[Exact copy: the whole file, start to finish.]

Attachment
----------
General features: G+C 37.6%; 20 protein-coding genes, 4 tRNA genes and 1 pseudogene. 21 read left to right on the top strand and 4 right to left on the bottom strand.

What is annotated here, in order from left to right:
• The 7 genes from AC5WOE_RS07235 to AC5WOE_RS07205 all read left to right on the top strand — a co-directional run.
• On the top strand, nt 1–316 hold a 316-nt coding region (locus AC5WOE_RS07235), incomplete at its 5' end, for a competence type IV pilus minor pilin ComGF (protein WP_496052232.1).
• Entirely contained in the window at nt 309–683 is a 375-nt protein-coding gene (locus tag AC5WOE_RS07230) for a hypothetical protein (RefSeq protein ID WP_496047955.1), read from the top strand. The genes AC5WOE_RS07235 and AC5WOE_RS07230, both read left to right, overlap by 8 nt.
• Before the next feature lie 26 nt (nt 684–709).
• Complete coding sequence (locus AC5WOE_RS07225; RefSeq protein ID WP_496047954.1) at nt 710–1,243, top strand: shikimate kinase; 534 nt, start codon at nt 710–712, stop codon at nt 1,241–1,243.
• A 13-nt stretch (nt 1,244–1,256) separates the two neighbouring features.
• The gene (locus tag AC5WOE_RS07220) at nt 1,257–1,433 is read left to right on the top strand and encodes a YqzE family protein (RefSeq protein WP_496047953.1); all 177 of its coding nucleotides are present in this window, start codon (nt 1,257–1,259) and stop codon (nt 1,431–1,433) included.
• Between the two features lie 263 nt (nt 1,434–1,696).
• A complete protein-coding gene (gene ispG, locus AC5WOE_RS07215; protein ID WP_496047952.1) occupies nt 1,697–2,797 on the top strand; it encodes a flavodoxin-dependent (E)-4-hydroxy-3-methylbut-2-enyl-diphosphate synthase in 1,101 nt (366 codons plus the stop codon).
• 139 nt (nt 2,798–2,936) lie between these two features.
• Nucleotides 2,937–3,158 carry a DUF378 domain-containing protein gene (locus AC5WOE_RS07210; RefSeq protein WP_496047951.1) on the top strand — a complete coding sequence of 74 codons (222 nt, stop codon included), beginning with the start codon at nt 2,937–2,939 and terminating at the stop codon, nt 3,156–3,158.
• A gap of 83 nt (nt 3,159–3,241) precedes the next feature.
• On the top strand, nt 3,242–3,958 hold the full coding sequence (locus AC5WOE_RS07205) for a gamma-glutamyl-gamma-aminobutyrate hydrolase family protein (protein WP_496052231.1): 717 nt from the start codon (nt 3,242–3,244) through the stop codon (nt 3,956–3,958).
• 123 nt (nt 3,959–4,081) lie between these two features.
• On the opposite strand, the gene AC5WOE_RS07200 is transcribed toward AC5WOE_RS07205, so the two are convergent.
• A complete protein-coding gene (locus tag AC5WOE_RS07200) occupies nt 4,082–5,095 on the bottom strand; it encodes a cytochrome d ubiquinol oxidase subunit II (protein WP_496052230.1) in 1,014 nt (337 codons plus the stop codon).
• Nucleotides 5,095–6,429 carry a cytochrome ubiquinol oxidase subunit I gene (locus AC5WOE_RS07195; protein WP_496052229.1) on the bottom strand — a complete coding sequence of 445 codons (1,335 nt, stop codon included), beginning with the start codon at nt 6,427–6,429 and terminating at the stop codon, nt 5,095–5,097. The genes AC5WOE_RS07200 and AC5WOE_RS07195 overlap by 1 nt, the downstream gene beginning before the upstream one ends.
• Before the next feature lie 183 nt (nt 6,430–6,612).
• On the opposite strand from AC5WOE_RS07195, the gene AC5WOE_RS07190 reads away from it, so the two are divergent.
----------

General features: G+C 37.6%; 20 protein-coding genes, 4 tRNA genes and 1 pseudogene. 21 read left to right on the top strand and 4 right to left on the bottom strand.

What is annotated here, in order from left to right:
• The 7 genes from AC5WOE_RS07235 to AC5WOE_RS07205 all read left to right on the top strand — a co-directional run.
• On the top strand, nt 1–316 hold a 316-nt coding region (locus AC5WOE_RS07235), incomplete at its 5' end, for a competence type IV pilus minor pilin ComGF (protein WP_496052232.1).
• Entirely contained in the window at nt 309–683 is a 375-nt protein-coding gene (locus tag AC5WOE_RS07230) for a hypothetical protein (RefSeq protein ID WP_496047955.1), read from the top strand. The genes AC5WOE_RS07235 and AC5WOE_RS07230, both read left to right, overlap by 8 nt.
• Before the next feature lie 26 nt (nt 684–709).
• Complete coding sequence (locus AC5WOE_RS07225; RefSeq protein ID WP_496047954.1) at nt 710–1,243, top strand: shikimate kinase; 534 nt, start codon at nt 710–712, stop codon at nt 1,241–1,243.
• A 13-nt stretch (nt 1,244–1,256) separates the two neighbouring features.
• The gene (locus tag AC5WOE_RS07220) at nt 1,257–1,433 is read left to right on the top strand and encodes a YqzE family protein (RefSeq protein WP_496047953.1); all 177 of its coding nucleotides are present in this window, start codon (nt 1,257–1,259) and stop codon (nt 1,431–1,433) included.
• Between the two features lie 263 nt (nt 1,434–1,696).
• A complete protein-coding gene (gene ispG, locus AC5WOE_RS07215; protein ID WP_496047952.1) occupies nt 1,697–2,797 on the top strand; it encodes a flavodoxin-dependent (E)-4-hydroxy-3-methylbut-2-enyl-diphosphate synthase in 1,101 nt (366 codons plus the stop codon).
• 139 nt (nt 2,798–2,936) lie between these two features.
• Nucleotides 2,937–3,158 carry a DUF378 domain-containing protein gene (locus AC5WOE_RS07210; RefSeq protein WP_496047951.1) on the top strand — a complete coding sequence of 74 codons (222 nt, stop codon included), beginning with the start codon at nt 2,937–2,939 and terminating at the stop codon, nt 3,156–3,158.
• A gap of 83 nt (nt 3,159–3,241) precedes the next feature.
• On the top strand, nt 3,242–3,958 hold the full coding sequence (locus AC5WOE_RS07205) for a gamma-glutamyl-gamma-aminobutyrate hydrolase family protein (protein WP_496052231.1): 717 nt from the start codon (nt 3,242–3,244) through the stop codon (nt 3,956–3,958).
• 123 nt (nt 3,959–4,081) lie between these two features.
• On the opposite strand, the gene AC5WOE_RS07200 is transcribed toward AC5WOE_RS07205, so the two are convergent.
• A complete protein-coding gene (locus tag AC5WOE_RS07200) occupies nt 4,082–5,095 on the bottom strand; it encodes a cytochrome d ubiquinol oxidase subunit II (protein WP_496052230.1) in 1,014 nt (337 codons plus the stop codon).
• Nucleotides 5,095–6,429 carry a cytochrome ubiquinol oxidase subunit I gene (locus AC5WOE_RS07195; protein WP_496052229.1) on the bottom strand — a complete coding sequence of 445 codons (1,335 nt, stop codon included), beginning with the start codon at nt 6,427–6,429 and terminating at the stop codon, nt 5,095–5,097. The genes AC5WOE_RS07200 and AC5WOE_RS07195 overlap by 1 nt, the downstream gene beginning before the upstream one ends.
• Before the next feature lie 183 nt (nt 6,430–6,612).
• On the opposite strand from AC5WOE_RS07195, the gene AC5WOE_RS07190 reads away from it, so the two are divergent.